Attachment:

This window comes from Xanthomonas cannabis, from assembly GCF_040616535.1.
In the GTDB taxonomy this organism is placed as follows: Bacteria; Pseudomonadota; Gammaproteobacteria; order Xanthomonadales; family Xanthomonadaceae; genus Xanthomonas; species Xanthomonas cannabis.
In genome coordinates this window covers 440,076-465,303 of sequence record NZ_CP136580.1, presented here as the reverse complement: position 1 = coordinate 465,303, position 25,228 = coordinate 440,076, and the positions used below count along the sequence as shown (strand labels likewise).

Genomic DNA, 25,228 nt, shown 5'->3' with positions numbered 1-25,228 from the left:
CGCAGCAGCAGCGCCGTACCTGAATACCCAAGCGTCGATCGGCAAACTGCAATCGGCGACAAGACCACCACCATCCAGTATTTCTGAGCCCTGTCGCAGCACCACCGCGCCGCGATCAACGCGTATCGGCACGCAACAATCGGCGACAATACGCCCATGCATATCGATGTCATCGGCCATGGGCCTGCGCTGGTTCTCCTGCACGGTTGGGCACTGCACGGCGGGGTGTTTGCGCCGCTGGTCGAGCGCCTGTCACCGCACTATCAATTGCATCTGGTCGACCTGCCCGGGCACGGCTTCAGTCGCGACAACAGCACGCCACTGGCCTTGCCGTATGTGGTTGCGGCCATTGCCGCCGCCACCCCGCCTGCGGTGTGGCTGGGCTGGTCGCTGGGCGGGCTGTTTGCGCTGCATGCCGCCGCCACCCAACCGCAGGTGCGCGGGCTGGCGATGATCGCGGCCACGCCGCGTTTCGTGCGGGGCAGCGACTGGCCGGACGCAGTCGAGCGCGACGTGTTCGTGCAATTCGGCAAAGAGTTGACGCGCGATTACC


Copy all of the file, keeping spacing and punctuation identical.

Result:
This window comes from Xanthomonas cannabis, from assembly GCF_040616535.1.
In the GTDB taxonomy this organism is placed as follows: Bacteria; Pseudomonadota; Gammaproteobacteria; order Xanthomonadales; family Xanthomonadaceae; genus Xanthomonas; species Xanthomonas cannabis.
In genome coordinates this window covers 440,076-465,303 of sequence record NZ_CP136580.1, presented here as the reverse complement: position 1 = coordinate 465,303, position 25,228 = coordinate 440,076, and the positions used below count along the sequence as shown (strand labels likewise).

Genomic DNA, 25,228 nt, shown 5'->3' with positions numbered 1-25,228 from the left:
CGCAGCAGCAGCGCCGTACCTGAATACCCAAGCGTCGATCGGCAAACTGCAATCGGCGACAAGACCACCACCATCCAGTATTTCTGAGCCCTGTCGCAGCACCACCGCGCCGCGATCAACGCGTATCGGCACGCAACAATCGGCGACAATACGCCCATGCATATCGATGTCATCGGCCATGGGCCTGCGCTGGTTCTCCTGCACGGTTGGGCACTGCACGGCGGGGTGTTTGCGCCGCTGGTCGAGCGCCTGTCACCGCACTATCAATTGCATCTGGTCGACCTGCCCGGGCACGGCTTCAGTCGCGACAACAGCACGCCACTGGCCTTGCCGTATGTGGTTGCGGCCATTGCCGCCGCCACCCCGCCTGCGGTGTGGCTGGGCTGGTCGCTGGGCGGGCTGTTTGCGCTGCATGCCGCCGCCACCCAACCGCAGGTGCGCGGGCTGGCGATGATCGCGGCCACGCCGCGTTTCGTGCGGGGCAGCGACTGGCCGGACGCAGTCGAGCGCGACGTGTTCGTGCAATTCGGCAAAGAGTTGACGCGCGATTACC